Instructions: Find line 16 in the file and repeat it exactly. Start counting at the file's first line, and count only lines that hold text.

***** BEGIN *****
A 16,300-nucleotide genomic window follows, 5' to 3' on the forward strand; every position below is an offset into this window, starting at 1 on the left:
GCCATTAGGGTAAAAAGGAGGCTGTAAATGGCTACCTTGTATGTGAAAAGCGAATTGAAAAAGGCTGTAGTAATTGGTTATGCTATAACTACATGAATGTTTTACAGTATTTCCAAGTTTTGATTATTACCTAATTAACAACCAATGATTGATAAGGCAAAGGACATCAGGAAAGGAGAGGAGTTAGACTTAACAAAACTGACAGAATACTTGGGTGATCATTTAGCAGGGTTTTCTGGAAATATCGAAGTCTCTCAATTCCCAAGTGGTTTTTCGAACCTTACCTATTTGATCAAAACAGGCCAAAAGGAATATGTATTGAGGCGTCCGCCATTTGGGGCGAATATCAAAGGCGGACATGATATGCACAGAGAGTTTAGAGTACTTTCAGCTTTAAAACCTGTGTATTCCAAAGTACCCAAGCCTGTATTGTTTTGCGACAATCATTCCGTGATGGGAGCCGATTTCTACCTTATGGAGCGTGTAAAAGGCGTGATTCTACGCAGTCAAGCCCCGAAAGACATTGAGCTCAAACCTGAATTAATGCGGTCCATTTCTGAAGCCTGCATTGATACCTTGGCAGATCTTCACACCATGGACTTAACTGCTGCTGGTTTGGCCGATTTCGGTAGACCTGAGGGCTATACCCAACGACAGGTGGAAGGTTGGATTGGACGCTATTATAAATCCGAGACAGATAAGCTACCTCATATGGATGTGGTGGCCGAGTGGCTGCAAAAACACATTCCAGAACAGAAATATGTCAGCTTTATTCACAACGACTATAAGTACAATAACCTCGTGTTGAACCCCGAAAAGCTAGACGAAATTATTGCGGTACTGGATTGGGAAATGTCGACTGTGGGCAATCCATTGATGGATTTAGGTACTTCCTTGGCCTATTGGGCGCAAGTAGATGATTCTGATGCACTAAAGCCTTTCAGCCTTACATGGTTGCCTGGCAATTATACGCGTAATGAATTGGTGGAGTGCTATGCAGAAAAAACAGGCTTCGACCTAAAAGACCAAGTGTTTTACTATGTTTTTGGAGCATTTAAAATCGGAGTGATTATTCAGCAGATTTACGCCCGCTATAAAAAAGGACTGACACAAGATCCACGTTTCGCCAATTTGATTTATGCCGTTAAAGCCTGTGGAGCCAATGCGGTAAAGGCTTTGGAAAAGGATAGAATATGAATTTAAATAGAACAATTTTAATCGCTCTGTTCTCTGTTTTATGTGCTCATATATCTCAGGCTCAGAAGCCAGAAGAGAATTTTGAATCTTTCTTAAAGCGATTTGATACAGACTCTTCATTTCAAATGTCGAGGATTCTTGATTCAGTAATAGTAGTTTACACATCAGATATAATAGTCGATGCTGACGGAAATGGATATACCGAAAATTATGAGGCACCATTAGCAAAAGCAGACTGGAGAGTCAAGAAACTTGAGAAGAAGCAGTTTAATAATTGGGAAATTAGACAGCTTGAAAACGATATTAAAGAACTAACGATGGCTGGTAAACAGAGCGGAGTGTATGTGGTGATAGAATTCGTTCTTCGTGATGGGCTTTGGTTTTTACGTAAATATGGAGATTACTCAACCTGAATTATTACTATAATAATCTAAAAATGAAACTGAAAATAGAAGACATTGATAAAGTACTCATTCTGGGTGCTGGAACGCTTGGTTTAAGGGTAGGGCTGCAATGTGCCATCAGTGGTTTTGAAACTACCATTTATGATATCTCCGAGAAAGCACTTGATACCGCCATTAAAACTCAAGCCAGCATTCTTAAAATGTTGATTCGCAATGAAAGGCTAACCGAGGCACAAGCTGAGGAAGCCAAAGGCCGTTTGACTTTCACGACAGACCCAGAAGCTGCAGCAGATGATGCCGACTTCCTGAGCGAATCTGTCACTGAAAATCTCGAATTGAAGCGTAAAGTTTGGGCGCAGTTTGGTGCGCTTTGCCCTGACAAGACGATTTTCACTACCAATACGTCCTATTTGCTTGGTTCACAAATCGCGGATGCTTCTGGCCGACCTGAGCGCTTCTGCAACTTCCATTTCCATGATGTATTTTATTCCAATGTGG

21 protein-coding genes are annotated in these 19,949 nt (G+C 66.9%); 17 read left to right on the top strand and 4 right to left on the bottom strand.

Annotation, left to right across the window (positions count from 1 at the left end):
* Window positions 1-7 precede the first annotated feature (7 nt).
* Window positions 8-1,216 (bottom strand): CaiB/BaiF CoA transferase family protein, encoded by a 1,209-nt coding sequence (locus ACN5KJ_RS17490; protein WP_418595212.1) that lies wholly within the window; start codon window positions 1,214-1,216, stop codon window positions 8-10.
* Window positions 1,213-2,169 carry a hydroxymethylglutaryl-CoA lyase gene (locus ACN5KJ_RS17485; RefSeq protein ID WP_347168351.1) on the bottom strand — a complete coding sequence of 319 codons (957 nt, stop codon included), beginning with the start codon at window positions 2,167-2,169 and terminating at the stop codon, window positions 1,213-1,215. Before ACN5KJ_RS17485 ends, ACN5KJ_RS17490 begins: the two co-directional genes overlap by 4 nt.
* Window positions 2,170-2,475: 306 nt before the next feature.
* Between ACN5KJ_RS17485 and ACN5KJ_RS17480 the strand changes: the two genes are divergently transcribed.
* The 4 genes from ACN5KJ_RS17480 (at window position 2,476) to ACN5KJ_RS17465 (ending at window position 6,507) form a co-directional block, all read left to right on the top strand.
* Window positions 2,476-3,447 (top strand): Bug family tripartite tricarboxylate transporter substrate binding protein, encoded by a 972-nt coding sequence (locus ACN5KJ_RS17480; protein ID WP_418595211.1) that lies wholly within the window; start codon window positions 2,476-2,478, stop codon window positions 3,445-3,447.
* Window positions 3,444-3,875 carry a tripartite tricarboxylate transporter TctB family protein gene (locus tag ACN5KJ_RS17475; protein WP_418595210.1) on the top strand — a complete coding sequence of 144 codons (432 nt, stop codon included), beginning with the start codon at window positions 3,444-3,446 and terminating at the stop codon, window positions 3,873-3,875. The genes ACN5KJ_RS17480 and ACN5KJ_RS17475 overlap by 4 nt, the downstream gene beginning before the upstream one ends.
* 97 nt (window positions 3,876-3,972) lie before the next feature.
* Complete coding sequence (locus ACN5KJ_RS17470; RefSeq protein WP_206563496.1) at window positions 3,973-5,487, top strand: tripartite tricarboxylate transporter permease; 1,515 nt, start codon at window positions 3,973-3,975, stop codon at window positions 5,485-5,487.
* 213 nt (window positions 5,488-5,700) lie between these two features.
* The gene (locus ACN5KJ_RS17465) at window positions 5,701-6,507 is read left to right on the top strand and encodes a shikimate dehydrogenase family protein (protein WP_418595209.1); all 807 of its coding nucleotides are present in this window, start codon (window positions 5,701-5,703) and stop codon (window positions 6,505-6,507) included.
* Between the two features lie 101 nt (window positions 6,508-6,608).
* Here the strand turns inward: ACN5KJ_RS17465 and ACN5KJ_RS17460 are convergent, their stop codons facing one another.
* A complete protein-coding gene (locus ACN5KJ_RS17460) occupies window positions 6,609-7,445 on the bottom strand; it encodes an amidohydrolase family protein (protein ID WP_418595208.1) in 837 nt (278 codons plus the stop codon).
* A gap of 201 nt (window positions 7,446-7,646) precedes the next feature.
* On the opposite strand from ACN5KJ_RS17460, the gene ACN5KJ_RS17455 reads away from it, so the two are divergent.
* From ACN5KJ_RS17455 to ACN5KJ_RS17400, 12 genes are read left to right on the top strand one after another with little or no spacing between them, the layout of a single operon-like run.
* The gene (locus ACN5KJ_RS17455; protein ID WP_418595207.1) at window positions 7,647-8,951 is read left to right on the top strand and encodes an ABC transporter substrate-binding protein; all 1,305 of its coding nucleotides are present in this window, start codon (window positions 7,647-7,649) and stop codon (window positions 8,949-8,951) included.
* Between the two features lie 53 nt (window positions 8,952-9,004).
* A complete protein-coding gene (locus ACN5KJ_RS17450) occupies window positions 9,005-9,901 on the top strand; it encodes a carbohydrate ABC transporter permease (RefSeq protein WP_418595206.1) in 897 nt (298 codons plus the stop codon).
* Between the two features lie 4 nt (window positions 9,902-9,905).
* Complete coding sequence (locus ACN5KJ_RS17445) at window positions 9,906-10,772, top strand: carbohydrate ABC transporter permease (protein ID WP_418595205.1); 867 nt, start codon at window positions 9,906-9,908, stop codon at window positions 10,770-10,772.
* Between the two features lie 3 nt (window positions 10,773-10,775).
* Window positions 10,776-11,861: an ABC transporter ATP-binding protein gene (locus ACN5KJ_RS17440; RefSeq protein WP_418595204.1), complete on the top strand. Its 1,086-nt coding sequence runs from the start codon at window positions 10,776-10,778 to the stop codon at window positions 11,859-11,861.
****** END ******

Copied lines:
* The gene (locus ACN5KJ_RS17465) at window positions 5,701-6,507 is read left to right on the top strand and encodes a shikimate dehydrogenase family protein (protein WP_418595209.1); all 807 of its coding nucleotides are present in this window, start codon (window positions 5,701-5,703) and stop codon (window positions 6,505-6,507) included.